Sunday, December 13, 2009

PENN WINS AT UFC 107

Photo by Mark Weber

The Ultimate Fighting Championship made its debut in Memphis Saturday night with UFC 107, an 11-fight event that was headlined by a lightweight title clash between champion B.J. Penn and top contender Diego Sanchez. Penn won in the fifth round by TKO.

The co-main event matched two heavyweights who do not like each other. At Friday’s weigh-in, Cheick Kongo, a 230-pound Frenchman, revealed his distaste – no, disgust – for former champion Frank Mir by turning his back on him during the posed photo-op.Kongo felt that Mir had disrespected his abilities, and Kongo went so far as to suggest last week that Mir considered him a “piece of (expletive).”
That set the general mood for Saturday’s fight, and Mir struck quickly. He sent Kongo tumbling to the canvas with a hard left, then strangled him until he passed out. Referee Herb Dean rushed in to stop the proceedings just 72 seconds into the fight. By the time Kongo woke up, it was over.

In another of the most anticipated bouts of the night, lightweight Kenny Florian defeated Clay Guida with a rear naked choke hold in the second round.
Make-or-break showdown for Florian (14-4), who was pummeled by Penn at UFC 101 in August.By the end of the first round, blood was dripping from Guida’s forehead and covering much of his torso.In the second round, Florian caught Guida, a clear fan favorite, with a right cross that dropped him to his knees. Florian pounced, wrapping his right arm around Guida’s neck. Guida (25-8) had no choice but to tap out at the 2:29 mark.
“This was my night,” Florian said. “I want another shot at the title.”

Struve and Buentello, the first fight broadcast live to a national pay-per-view audience, went all three rounds with Struve (23-3) winning by split decision.
Alan Belcher provided some early fireworks. A native of Imboden, Ark., Belcher had expressed disappointment that he was left off the main card. He took out his frustrations against Wilson Gouveia, a top-flight Brazilian.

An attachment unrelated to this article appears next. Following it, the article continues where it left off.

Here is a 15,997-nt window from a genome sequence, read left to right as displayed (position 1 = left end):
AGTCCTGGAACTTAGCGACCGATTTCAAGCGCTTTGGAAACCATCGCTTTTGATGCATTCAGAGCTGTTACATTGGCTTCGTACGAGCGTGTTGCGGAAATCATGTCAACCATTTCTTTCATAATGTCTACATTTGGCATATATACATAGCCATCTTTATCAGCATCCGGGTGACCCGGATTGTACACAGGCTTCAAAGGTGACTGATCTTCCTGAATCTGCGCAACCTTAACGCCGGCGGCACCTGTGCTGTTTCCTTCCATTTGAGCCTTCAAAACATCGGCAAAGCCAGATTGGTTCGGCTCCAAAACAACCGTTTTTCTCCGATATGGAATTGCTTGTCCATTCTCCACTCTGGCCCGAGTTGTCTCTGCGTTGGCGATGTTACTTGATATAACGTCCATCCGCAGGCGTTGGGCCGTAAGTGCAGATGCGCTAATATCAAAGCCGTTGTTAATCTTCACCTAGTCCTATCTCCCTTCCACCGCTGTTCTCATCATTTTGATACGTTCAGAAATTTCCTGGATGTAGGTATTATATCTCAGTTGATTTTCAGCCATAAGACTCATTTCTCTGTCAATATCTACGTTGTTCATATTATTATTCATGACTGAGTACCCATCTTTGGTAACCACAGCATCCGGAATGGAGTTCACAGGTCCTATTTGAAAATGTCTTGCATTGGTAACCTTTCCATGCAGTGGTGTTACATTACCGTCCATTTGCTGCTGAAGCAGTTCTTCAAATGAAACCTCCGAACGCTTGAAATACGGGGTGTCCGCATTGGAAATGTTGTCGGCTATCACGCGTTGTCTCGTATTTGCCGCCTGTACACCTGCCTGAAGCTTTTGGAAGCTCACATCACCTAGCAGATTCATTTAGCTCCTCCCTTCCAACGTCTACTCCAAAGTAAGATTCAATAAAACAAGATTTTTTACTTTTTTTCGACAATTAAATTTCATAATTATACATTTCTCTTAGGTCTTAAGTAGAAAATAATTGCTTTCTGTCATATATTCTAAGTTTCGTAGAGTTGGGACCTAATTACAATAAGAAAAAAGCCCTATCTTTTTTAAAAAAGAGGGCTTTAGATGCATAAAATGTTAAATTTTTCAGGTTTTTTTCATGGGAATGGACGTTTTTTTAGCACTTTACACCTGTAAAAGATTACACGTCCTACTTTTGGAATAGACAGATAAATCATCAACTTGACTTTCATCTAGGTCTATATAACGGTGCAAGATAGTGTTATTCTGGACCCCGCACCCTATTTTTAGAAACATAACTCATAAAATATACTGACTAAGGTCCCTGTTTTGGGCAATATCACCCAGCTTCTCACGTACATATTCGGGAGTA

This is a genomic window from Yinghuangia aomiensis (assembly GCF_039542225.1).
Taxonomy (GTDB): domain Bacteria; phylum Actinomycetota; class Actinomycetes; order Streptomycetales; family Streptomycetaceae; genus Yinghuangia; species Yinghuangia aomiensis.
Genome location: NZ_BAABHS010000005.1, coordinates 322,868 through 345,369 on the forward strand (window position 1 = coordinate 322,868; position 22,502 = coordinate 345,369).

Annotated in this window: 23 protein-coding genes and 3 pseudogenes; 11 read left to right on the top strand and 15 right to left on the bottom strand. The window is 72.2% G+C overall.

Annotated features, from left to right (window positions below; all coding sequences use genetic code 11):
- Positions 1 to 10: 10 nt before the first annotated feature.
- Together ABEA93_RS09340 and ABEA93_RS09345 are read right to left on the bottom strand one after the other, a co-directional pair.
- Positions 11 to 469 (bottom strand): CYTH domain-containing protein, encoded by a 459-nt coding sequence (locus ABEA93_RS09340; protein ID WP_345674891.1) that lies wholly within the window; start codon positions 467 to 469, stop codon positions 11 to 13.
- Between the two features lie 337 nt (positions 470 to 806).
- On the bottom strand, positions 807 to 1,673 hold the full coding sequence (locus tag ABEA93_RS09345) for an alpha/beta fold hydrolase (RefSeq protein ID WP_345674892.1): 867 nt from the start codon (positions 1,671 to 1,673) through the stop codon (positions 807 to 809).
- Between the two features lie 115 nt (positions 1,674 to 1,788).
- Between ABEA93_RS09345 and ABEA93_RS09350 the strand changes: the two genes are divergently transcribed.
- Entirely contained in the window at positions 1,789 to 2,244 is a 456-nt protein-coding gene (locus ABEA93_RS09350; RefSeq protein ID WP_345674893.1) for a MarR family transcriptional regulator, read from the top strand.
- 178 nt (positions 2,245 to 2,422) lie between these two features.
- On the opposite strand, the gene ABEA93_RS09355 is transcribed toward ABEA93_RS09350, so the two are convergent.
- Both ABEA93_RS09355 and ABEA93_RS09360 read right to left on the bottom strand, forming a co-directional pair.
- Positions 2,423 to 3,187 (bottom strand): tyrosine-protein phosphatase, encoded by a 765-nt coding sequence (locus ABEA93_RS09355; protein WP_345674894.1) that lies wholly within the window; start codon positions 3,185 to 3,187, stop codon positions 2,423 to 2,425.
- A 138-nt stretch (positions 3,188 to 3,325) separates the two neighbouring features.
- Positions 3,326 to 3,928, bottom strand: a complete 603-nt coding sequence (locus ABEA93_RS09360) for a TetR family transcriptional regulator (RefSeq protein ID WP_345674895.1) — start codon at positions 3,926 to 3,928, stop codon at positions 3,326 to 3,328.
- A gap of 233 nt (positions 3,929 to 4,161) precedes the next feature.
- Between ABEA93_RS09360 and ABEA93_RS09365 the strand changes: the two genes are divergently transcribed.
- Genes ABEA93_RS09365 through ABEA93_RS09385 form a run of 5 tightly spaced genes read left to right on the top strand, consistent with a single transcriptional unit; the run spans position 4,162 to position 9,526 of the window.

Fighting at 195 pounds, Belcher uncorked eight answered punches that dropped Gouveia to the canvas. Referee Herb Dean finally stepped in to stop the bout at the 3:03 mark of the first round.
“We wanted to show that I could finish fights,” said Belcher, who improved to 14-5. “I can knock everyone out in the UFC. I want that belt, baby.”
In other fights:
Welterweight Jon Fitch narrowly avoided an upset loss to relative unknown Mike Pierce. Fitch won by unanimous decision, 29-28 x 3.
Rousimar Palhares won his middleweight bout against Lucio Linhares via second-round tap out.
Johny Hendricks, a two-time national champion wrestler at Oklahoma State, teed off on Ricardo Funch, piledriving him three times and using his face as a piƱata before winning via unanimous decision.
In a stand-up slugfest, lightweight Matt Wiman opened up on Shane Nelson in the first round and never stopped punching. Wiman won all three rounds and the fight.
Welterweight T.J. Grant, a 25-year-old Canadian who bore more than a vague resemblance to a lumberjack, stunned Kevin Burns with a strong right hand and then, with 3 seconds left in the opening round, finished him off with several more blows to the face.
After escaping a “Peruvian necktie” (don’t ask), welterweight Demarques Johnson defeated Edgar Garcia with a triangle choke at the 4:03 mark of the first round.
“I can’t really remember too much,” Johnson said, “because he hits so hard.”
By Scott Cacciola
Posted December 12, 2009 at 10:23 p.m. , updated December 13, 2009 at midnight
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